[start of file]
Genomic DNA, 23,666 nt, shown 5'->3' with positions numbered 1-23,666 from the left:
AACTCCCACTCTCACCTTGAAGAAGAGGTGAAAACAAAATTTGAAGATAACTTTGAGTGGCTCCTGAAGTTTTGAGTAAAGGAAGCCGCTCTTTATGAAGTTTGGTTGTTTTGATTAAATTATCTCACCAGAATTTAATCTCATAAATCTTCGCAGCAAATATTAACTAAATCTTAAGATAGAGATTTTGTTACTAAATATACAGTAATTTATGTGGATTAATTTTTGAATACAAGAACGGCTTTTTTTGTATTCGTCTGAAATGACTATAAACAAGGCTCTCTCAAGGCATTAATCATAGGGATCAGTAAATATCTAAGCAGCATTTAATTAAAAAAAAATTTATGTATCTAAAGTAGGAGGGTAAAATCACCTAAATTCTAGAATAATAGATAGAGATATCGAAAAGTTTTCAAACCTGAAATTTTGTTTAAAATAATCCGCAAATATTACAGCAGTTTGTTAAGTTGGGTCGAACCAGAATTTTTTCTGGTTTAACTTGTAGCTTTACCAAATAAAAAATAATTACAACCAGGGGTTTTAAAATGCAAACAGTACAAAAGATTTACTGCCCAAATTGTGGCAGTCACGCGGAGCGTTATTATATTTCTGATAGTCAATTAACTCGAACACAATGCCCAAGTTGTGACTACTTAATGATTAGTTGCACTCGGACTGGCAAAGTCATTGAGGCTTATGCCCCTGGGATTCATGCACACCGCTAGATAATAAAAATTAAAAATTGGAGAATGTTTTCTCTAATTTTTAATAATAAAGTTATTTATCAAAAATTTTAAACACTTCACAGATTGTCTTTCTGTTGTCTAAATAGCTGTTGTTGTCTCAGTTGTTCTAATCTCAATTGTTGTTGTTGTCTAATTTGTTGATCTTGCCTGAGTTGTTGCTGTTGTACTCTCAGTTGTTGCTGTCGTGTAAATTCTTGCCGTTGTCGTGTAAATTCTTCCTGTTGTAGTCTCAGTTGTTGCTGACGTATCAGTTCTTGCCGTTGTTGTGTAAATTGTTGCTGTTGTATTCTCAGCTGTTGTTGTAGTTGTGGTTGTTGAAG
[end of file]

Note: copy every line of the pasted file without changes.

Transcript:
Genomic DNA, 23,666 nt, shown 5'->3' with positions numbered 1-23,666 from the left:
AACTCCCACTCTCACCTTGAAGAAGAGGTGAAAACAAAATTTGAAGATAACTTTGAGTGGCTCCTGAAGTTTTGAGTAAAGGAAGCCGCTCTTTATGAAGTTTGGTTGTTTTGATTAAATTATCTCACCAGAATTTAATCTCATAAATCTTCGCAGCAAATATTAACTAAATCTTAAGATAGAGATTTTGTTACTAAATATACAGTAATTTATGTGGATTAATTTTTGAATACAAGAACGGCTTTTTTTGTATTCGTCTGAAATGACTATAAACAAGGCTCTCTCAAGGCATTAATCATAGGGATCAGTAAATATCTAAGCAGCATTTAATTAAAAAAAAATTTATGTATCTAAAGTAGGAGGGTAAAATCACCTAAATTCTAGAATAATAGATAGAGATATCGAAAAGTTTTCAAACCTGAAATTTTGTTTAAAATAATCCGCAAATATTACAGCAGTTTGTTAAGTTGGGTCGAACCAGAATTTTTTCTGGTTTAACTTGTAGCTTTACCAAATAAAAAATAATTACAACCAGGGGTTTTAAAATGCAAACAGTACAAAAGATTTACTGCCCAAATTGTGGCAGTCACGCGGAGCGTTATTATATTTCTGATAGTCAATTAACTCGAACACAATGCCCAAGTTGTGACTACTTAATGATTAGTTGCACTCGGACTGGCAAAGTCATTGAGGCTTATGCCCCTGGGATTCATGCACACCGCTAGATAATAAAAATTAAAAATTGGAGAATGTTTTCTCTAATTTTTAATAATAAAGTTATTTATCAAAAATTTTAAACACTTCACAGATTGTCTTTCTGTTGTCTAAATAGCTGTTGTTGTCTCAGTTGTTCTAATCTCAATTGTTGTTGTTGTCTAATTTGTTGATCTTGCCTGAGTTGTTGCTGTTGTACTCTCAGTTGTTGCTGTCGTGTAAATTCTTGCCGTTGTCGTGTAAATTCTTCCTGTTGTAGTCTCAGTTGTTGCTGACGTATCAGTTCTTGCCGTTGTTGTGTAAATTGTTGCTGTTGTATTCTCAGCTGTTGTTGTAGTTGTGGTTGTTGAAG